Conductor and harpsichordist Jeannette Sorrell close the Pittsburgh Symphony Orchestra’s 2012-13 season at West Virginia University with a concert featuring Bach’s “The Six Brandenburg Concertos.” Sorrell is one of the leading interpreters of Bach’s music and will provide insights into the work throughout the concert.

Six masterpieces in concerto grosso form, “The Six Brandenburg Concertos” are J.S. Bach’s supreme achievement in instrumental music. The pieces were unknown for more than six generations until published as a commemoration of the 100th anniversary of Bach’s death.

“The Six Brandenburg Concertos” will be performed by an ensemble of Pittsburgh Symphony Orchestra musicians, including solos by Concertmaster Noah Bendix-Balgley, Lorna McGhee, Jennifer Conner, Maryl�ne Gingras-Roy, Randolph Kelly, Cynthia Koledo DeAlmeida and George Vosburgh.

Jim Cunningham, artistic director of WQED-FM, Pittsburgh, will conduct a pre-concert lecture on stage at 6:30 p.m., discussing the music to be performed during the concert. The lecture is free to ticket holders.

The concert will begin at 7:30 p.m., Monday, April 8, at the Lyell B. Clay Concert Theatre. Tickets, priced at $26.50 and $43, are now on sale and can be purchased by calling the Heinz Hall box office toll free at 1-800-743-8560, or by visiting the orchestra online at

Tickets also will be available at the theater on the evening of the concert. Student rush tickets may be purchased the day of performance for $15, or students can purchase their tickets online in advance for $12 at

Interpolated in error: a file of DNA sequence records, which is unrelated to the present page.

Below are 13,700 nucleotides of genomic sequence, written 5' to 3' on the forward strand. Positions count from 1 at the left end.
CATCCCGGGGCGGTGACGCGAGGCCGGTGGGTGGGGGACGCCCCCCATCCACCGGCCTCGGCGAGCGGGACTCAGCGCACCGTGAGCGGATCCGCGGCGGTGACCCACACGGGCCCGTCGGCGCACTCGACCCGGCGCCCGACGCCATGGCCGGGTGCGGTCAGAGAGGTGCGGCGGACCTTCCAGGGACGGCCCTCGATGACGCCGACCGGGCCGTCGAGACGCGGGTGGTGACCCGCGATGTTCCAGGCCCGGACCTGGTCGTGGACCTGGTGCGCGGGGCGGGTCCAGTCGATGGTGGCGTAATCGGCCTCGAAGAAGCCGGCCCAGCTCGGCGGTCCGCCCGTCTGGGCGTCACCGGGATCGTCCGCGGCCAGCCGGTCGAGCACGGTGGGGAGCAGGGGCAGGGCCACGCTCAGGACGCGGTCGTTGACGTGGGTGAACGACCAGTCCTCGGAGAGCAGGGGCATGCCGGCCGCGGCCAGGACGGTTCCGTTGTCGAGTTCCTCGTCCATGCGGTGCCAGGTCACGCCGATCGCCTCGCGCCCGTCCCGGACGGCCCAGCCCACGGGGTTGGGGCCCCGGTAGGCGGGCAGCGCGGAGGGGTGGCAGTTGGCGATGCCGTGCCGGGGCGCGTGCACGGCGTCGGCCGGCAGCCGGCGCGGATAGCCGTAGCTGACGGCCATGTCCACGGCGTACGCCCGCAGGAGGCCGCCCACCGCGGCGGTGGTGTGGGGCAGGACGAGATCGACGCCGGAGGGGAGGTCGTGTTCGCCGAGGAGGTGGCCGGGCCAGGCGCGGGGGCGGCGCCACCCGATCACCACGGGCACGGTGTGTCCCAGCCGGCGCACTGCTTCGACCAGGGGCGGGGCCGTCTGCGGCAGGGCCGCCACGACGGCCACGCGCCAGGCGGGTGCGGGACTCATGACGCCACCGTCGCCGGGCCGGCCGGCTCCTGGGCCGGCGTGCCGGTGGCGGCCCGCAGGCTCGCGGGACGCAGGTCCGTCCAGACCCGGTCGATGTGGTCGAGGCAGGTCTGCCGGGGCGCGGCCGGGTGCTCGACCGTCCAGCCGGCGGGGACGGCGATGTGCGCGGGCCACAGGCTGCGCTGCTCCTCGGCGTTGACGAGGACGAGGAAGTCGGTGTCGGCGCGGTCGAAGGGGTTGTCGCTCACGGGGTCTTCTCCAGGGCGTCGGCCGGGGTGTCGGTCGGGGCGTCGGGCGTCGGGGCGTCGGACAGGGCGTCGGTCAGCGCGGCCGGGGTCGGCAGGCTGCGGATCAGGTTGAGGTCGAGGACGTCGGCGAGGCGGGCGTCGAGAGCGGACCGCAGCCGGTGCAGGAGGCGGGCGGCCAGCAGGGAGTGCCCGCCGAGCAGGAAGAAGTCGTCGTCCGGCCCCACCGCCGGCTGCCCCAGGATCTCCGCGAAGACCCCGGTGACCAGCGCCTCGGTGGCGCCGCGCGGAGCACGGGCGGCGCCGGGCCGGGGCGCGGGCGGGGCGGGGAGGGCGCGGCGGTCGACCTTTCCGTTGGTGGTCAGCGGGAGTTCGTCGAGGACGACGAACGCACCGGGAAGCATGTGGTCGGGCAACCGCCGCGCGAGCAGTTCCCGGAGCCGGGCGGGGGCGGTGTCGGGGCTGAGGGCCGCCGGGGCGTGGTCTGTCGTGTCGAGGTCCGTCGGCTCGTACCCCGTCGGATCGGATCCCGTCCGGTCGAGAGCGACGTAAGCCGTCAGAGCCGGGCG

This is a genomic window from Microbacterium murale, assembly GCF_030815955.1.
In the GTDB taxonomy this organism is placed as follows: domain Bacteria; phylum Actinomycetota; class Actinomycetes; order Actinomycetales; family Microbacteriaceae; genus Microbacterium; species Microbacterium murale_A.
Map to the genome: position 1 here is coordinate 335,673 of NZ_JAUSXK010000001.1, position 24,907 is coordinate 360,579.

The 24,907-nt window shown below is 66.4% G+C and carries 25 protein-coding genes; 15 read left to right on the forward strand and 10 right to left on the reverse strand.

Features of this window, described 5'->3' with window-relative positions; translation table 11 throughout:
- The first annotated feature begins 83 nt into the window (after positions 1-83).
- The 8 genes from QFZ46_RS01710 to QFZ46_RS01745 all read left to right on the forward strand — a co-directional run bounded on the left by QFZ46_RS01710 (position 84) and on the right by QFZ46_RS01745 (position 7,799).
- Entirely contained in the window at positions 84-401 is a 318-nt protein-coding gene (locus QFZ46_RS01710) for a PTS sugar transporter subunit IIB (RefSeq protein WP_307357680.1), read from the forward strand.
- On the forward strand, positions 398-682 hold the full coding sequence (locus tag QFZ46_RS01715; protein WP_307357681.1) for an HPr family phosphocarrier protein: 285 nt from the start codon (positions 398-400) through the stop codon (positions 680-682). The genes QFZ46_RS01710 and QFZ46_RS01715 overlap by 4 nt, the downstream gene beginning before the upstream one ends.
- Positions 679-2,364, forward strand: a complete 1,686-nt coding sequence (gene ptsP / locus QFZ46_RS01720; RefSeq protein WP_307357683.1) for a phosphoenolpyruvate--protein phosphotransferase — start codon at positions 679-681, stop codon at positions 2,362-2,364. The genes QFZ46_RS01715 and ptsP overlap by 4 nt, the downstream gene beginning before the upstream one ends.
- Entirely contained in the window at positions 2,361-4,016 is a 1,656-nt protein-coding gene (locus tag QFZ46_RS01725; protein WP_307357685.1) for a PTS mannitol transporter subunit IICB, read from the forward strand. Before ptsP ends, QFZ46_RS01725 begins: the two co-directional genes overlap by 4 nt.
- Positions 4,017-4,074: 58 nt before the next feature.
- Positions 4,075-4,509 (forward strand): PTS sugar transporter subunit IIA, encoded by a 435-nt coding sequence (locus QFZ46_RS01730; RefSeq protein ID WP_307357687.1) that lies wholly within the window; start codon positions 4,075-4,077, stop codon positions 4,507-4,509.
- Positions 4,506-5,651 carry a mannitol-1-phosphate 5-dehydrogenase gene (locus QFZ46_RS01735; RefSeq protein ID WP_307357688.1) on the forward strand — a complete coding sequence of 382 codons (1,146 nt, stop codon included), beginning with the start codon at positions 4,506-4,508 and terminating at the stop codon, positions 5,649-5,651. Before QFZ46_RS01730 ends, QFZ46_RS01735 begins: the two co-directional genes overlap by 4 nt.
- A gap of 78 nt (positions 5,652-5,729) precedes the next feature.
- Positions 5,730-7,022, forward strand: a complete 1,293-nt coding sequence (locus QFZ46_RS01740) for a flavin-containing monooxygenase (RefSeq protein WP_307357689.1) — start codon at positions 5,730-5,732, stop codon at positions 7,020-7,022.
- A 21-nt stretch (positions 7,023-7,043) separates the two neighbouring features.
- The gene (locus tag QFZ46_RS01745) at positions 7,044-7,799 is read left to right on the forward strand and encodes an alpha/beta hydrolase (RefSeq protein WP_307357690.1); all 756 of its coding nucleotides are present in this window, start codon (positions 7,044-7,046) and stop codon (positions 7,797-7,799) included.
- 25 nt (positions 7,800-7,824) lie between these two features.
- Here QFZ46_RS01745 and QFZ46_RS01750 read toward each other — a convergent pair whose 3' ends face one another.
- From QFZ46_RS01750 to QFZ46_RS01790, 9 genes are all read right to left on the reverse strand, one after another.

Discounted student tickets are made possible through the generosity of William and Loulie Canady in memory of their daughter Valerie.

The concert is part of the Canady Symphony Series at WVU. The 2012-13 title sponsors of the Canady Symphony Series at WVU are William and Loulie Canady in memory of their daughter Valerie.

Award-winning harpsichordist and conductor Jeannette Sorrell has been credited by the U.K.’s BBC Music Magazine for forging “a vibrant, life-affirming approach to the re-making of early music—a seductive vision of musical authenticity.” She takes her inspiration from the 17th-century concept of “Affekt,” in which the goal of the musician is to move the emotions of the listeners. Sorrell makes use of baroque dramatic devices, including rhetoric and harmonic tension and release, to bring baroque repertoire to life in a highly personal and communicative way.

In the 2012-13 season, she makes her debut with the Pittsburgh Symphony leading Bach’s Brandenburg Concertos.

Sorrell opened the 2011 season with sold-out concerts at the Royal Theatre in Madrid, the Grand Th��tre de l’Op�ra in Bordeaux, and major halls in Lisbon, Los Angeles, San Francisco, Toronto, and Boston as part of an international tour with Apollo’s Fire Baroque Orchestra, of which she is the founder and music director.

Born in the United States to Swiss and American parents, Sorrell was one of the youngest students ever accepted to the prestigious conducting courses of the Aspen and the Tanglewood music festivals. She studied conducting under Robert Spano, Roger Norrington and Leonard Bernstein, and harpsichord with Gustav Leonhardt in Amsterdam. She won both the First Prize and the Audience Choice Award in the 1991 Spivey International Harpsichord Competition. She holds an Artist Diploma from Oberlin Conservatory, where upon graduation she was invited to join the faculty of the Oberlin Baroque Performance Institute.

Monday, April 8 at 7:30 p.m.

Lyell B. Clay Concert Theatre
JEANNETTE SORRELL, conductor & harpsichord

Johan Sebastian Bach
Brandenburg Concerto No. 1 in F major
Brandenburg Concerto No. 3 in G major
Brandenburg Concerto No. 4 in G major
Brandenburg Concerto No. 5 in D major
Brandenburg Concerto No. 6 in B-flat major
Brandenburg Concerto No. 2 in F major


CONTACT: James Barthen, Pittsburgh Symphony Orchestra
Phone: 412-392-4835; Email:

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